I recently began thinking about the misconceptions of the MacDefender malware for Apple’s Mac OS X operating system and I came to one big conclusion – most people don’t know nerd jargon. Reading several online forums people often mistakenly believe MacDefender is a “virus”, when in reality it is a simple static trojan. Expanding upon that thought, I began to ponder the several types of malware: rootkits, trojans, spyware, key loggers, etc, as well as general blackhat terms such as DDoS, social engineering, and phishing.
So that is the point of this articleÂ – to define some nerd jargon in a way that everyone will understand. Some of the definitions are very similar because the terms are very closely related.
DoS – Denial of Service Attack
A DoS is an attack in which one computer or device floods a server with so many requests that it will be unable to respond to legit requests.
DDosÂ – Distributed Denial of Service Attack
A DDoS is similar to a DoS attack, but instead of one device it is multiple devices (usually hundreds). Sometimes these devices are voluntarily used, sometime they are cloud based services, but most of the time they are zombie computers which are infected with malware. The goal of a DDoS attack is simple: to take down a server or even an entire network.
Adware is a common type of malware that randomly spams users with ads and popups. These ads may even appear when they are not using a browser. In an infected computer that is running slow, adware is often the culprit.
Malware that has the ability to both self-replicate and infect a machine with little outside help. Viruses often mutate and change form to avoid malware scanners, and are usually installed via infected programs or documents.
A subset of a virus, worms have the ability to infect other computers with no user interaction. They abuse security holes to go through the network and attack any vulnerable computers.
A trojan [horse] is a piece of software that pretends to be one thing but in reality is another. The MacDefender malware for OS X is a recent highly-publicized form of a trojan horse – it pretends to get rid of viruses but behind the scenes it is fake software that causes popups. Trojans often install other malware.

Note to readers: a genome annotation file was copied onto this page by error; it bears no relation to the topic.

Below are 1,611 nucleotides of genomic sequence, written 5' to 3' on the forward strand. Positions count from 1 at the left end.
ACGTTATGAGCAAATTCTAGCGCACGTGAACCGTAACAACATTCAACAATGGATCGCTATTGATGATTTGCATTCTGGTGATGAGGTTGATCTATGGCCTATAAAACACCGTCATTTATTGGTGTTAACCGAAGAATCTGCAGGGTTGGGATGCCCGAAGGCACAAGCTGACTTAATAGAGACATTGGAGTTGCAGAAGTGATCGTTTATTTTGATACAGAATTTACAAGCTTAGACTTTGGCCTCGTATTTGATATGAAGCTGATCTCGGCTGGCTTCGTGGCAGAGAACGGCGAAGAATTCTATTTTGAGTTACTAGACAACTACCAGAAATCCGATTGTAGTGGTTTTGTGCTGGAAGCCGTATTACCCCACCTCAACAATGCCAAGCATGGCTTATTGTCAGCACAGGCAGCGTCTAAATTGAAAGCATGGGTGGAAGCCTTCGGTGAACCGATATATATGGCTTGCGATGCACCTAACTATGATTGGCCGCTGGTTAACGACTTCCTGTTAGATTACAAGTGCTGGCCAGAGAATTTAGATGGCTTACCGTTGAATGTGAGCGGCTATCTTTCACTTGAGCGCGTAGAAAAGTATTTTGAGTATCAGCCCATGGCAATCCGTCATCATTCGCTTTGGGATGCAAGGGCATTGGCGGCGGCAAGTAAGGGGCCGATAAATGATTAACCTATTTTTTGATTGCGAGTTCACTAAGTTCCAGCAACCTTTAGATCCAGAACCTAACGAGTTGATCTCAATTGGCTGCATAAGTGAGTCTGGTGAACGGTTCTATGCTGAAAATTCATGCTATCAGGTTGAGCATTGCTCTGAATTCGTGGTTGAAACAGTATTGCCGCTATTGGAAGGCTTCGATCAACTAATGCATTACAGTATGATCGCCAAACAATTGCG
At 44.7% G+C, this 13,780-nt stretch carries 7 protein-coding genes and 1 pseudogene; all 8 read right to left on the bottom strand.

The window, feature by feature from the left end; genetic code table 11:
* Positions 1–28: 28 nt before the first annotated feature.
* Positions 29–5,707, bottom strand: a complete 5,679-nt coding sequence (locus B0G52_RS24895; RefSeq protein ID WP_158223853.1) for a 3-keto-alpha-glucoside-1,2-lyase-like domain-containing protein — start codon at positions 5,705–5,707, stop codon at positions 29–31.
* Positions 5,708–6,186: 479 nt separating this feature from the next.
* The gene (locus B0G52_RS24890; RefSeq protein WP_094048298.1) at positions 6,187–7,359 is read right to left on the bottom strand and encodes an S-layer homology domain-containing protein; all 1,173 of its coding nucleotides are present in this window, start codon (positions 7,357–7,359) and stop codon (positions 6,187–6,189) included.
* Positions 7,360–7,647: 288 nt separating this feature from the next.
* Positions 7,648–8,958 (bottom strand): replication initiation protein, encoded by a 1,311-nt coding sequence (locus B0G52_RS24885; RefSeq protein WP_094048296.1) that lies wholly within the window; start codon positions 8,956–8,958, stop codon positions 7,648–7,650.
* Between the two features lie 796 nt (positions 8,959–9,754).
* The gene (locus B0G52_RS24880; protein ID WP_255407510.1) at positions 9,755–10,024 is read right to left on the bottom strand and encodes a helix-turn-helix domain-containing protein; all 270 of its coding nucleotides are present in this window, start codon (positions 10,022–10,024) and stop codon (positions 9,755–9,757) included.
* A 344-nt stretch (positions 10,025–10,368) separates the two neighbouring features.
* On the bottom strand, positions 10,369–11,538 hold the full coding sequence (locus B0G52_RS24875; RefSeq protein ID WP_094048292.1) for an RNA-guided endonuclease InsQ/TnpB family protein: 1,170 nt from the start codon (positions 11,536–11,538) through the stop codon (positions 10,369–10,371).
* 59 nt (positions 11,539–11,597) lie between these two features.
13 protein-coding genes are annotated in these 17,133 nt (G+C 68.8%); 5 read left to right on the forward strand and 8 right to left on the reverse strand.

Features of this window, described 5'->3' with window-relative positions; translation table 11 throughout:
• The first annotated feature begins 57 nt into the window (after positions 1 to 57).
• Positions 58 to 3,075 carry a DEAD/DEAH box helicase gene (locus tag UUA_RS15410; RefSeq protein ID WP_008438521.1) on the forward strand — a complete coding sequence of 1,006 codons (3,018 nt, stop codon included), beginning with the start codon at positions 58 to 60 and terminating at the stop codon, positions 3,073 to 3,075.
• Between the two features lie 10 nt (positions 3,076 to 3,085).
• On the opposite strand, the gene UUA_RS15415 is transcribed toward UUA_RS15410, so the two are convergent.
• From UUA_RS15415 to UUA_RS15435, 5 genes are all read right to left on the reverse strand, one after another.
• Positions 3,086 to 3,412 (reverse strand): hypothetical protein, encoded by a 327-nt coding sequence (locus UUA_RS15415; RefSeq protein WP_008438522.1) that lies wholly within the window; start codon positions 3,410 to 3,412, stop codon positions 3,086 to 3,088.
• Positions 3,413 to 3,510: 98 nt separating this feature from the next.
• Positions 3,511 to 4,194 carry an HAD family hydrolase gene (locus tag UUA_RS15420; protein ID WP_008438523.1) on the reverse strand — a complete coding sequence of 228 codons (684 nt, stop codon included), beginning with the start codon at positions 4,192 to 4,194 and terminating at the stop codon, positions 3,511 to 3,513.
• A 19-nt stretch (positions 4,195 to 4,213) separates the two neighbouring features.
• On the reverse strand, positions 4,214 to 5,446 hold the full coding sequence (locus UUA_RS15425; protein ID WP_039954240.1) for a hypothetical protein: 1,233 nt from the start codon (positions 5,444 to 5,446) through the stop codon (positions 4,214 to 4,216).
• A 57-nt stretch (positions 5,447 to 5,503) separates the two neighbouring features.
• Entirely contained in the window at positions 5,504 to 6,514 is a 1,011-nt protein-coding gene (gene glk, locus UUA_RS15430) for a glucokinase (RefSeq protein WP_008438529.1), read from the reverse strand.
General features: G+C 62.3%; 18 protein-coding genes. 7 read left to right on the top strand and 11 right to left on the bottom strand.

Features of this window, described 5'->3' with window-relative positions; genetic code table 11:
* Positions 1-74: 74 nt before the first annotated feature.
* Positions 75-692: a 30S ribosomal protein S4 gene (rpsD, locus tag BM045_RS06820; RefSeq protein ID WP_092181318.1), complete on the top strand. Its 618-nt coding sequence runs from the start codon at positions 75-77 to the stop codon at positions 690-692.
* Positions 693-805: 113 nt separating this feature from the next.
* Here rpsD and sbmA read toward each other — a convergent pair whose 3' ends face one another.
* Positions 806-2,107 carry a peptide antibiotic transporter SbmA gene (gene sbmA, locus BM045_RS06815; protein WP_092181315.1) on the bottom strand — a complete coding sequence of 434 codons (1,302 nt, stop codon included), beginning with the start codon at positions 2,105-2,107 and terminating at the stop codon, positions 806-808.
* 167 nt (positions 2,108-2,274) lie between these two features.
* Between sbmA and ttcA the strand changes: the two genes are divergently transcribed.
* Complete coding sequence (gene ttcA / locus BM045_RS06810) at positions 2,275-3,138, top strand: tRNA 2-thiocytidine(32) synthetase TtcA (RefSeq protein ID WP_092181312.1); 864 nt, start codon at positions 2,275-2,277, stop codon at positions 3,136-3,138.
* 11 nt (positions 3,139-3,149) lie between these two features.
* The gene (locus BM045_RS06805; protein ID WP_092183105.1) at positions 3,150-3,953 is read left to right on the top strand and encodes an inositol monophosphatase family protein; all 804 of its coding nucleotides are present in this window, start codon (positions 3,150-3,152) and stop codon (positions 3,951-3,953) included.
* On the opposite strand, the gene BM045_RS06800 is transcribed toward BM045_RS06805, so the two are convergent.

A rootkit is a piece of software that has the ability to hide itself from process scanners and anti virus software. Rootkits are often used in conjunction with key loggers and spyware to steal user information, or even turn the machine into a zombie computer for a DDoS attack.
Malware that tracks user actions, logs their passwords, etc. Spyware is a general term that includes specific software such as keyloggers, but it also covers tracking what processes the user is running, snapping pictures of their desktop, etc.
A piece of spyware that tracks anything the user enters on a machine. They commonly gather usernames, passwords, bank URLs, and email addresses.
In its basic form social engineering is not something only black-hat hackers do. For example, it would be social engineering to convince a girl to go out with you who may otherwise hate your guts. Sales associate also use social engineering to up-sell to customers.
However, when used for black-hat purposes it can be quite nefarious. A good social engineer can convince someone to give out a password, gain security access, pretend to be an employee, etc. Con men are social engineers.
Phishing websites are fake sites that appear to be the real thing. The goal is almost always to gain login credentials to banking sites or email services. Nearly every new browser has a built-in phishing filter that will alert users if they are on a reported fake site.
And that’s it for now. If you can think of anything else to add, please leave a comment!